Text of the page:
For the first 15 minutes or so, Lee Daniels’ The Butler feels like the kind of shoddily executed, self-aggrandizing award-season misfire that tends to make me sick to my stomach. By the end of this civil rights-themed biopic, it had almost moved me to tears.
That’s the way it goes with casting director-turned-filmmaker Lee Daniels. His movies tend to careen from tragedy to high camp on their quest for pushing people’s buttons, a God-given talent for the Precious director. At first glance, though, his latest effort, a decades-spanning portrait of an African American servant who was tapped to wait on our Commander in Chief and stayed on the job for over three decades, feels as if the solemn subject matter had overwhelmed Daniels.
The first red flag that was raised for me was screenwriter Danny Strong’s decision to change the name of the real White House butler profiled in a 2008 Washington Post article published three days after Barack Obama’s election. (Word to the wise: “Inspired by a true story” is a euphemism for “massive amount of creative license taken.”) And so, Eugene Allen becomes Cecil Gaines, which I initially regarded as a bit of a cop-out until later in the film.
We begin at a Macon, Ga. cotton plantation in the mid-1920s, where 8-year-old Cecil (Michael Rainey Jr.) helps out Mom (a catatonic Mariah Carey) and Dad (David Banner) in the fields until Thomas (Magic Mike‘s Alex Pettyfer, sorely miscast), their brutish supervisor, goes off with Mama by the shed and then shoots Papa when he confronts the rotten scoundrel about the incident. Thomas’ mother (Vanessa Redgrave) then takes Cecil out of the fields and into her house. “The room should feel empty when you’re in it,” she tells the boy as she grooms him into servitude. Redgrave’s presence aside, these sequences are clumsily staged, downright sloppy at times. The director who coaxed Nicole Kidman into moaning for a convicted killer’s sexual pleasure and peeing on a jellyfish sting-afflicted Zac Efron in last year’s The Paperboy appeared to be missing in action.
Lee Daniels’ The Butler – which is saddled with its movie-of-the-week title following The Weinstein Company’s court battle with Warner Bros. over rights to “The Butler,” the name of a 1916 silent short – takes a while to find its footing, but once Cecil sets foot inside the White House, you get a better sense of Daniels and Strong’s endgame. Cecil, played as an adult by an affecting Forest Whitaker, winds up marrying Gloria (Oprah Winfrey), a maid he met on the job, and tries to be there for their two boys, budding activist Louis (David Oyelowo) and irreverent smart-ass Charlie (Red Tails‘ Elijah Kelley). Once Louis goes off to college and becomes involved in the Deep South’s most contentious civil rights battles, Lee Daniels’ The Butler becomes, in Strong’s parallel narrative structure, a tale of two Americas.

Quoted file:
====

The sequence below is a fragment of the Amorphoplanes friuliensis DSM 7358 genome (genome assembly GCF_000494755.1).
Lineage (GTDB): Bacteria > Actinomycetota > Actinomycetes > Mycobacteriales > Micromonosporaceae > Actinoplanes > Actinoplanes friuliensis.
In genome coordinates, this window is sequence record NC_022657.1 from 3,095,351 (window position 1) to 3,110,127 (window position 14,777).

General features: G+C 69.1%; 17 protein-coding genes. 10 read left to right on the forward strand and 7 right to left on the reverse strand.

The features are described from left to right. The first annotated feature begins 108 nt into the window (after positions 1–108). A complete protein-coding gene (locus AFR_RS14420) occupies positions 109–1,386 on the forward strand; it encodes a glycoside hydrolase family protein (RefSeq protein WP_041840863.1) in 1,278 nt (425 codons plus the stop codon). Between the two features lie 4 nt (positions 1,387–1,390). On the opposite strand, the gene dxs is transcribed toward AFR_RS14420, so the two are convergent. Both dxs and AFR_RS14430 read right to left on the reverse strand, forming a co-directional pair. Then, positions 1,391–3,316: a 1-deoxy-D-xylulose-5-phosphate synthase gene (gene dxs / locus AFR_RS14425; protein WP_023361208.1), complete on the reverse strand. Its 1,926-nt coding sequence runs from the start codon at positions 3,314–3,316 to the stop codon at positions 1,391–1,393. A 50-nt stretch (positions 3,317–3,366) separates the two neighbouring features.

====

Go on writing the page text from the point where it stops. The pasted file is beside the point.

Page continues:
Much like Forrest Gump chronicled the changes in the American counterculture through Jenny, Robin Wright’s calamity magnet, while Tom Hanks’ simpleton gave us the establishment’s perspective, Strong and Daniels utilize Louis’ indefatigable fight-the-power struggle to trace the rise of the civil rights movement in the 60s and 70s. In the film’s most effective sequence, Louis and other college students are taunted, physically assaulted, and then arrested in 1960 when they sit at the lunch counter section reserved for Anglo patrons at the Woolworth’s in Greensboro, N.C. Daniels then intercuts the tense display of nonviolent resistance with Cecil serving dinner at the White House. Relieved, I muttered, “Daniels is back.”
The filmmaker has fun – sometimes too much fun – casting A-list names actors to play some of the 20th Century’s most iconic leaders of the free world. Look, there’s Robin Williams painting watercolors as Dwight Eisenhower. And that is most definitely John Cusack cheerfully chewing the scenery as Richard Nixon for some easy laughs. What kind of biopic is Lee Daniels’ The Butler? The kind that makes sure we catch a glimpse of Lyndon Johnson (Liev Schreiber) sitting in the toilet in front of Cecil and other staffers because, well, that’s something Johnson used to do. In other words, it’s a Lee Daniels kind of history lesson, to both its benefit and detriment. Strong, who also turned the book Game Change into an HBO movie, shrewdly allows Martin Luther King Jr. (True Blood‘s Nelsan Ellis) to be the one who tells Louis – and the audience – that his father’s line of work quietly, significantly broke racial barriers.
What ultimately makes Lee Daniels The Butler a rousing collage of the African American experience is not Cecil’s interaction with First Families throughout the decades … though Jane Fonda is spot-on as Nancy Reagan. It’s Cecil’s complicated relationship with his own family that anchors the film. For every ill-conceived dovetailing of a notable historical event with a significant turning point in the Gaines clan – the moment where Louis kisses fellow activist Carol (Yaya Alafia) for the first time at the exact moment Malcolm X is fatally shot mere blocks away is particularly ludicrous – there’s another scene dramatizing the chasm dividing father and son’s conflicting worldviews that eschews the tasteful restraint one may associate with dignified prestige productions dealing with social issues. At heart, Daniels’ film is a deeply moving family melodrama, and the wallop it delivers drowns out the occasionally cringe-inducing sermonizing. Will you feel like you’ve been shamelessly manipulated? Absolutely. But it’s pretty hard to deny Daniels has made a touching crowdpleaser that earns its tears by refusing to pull its punches.
Lee Daniels’ The Butler begins serving movie audiences in wide release starting Friday.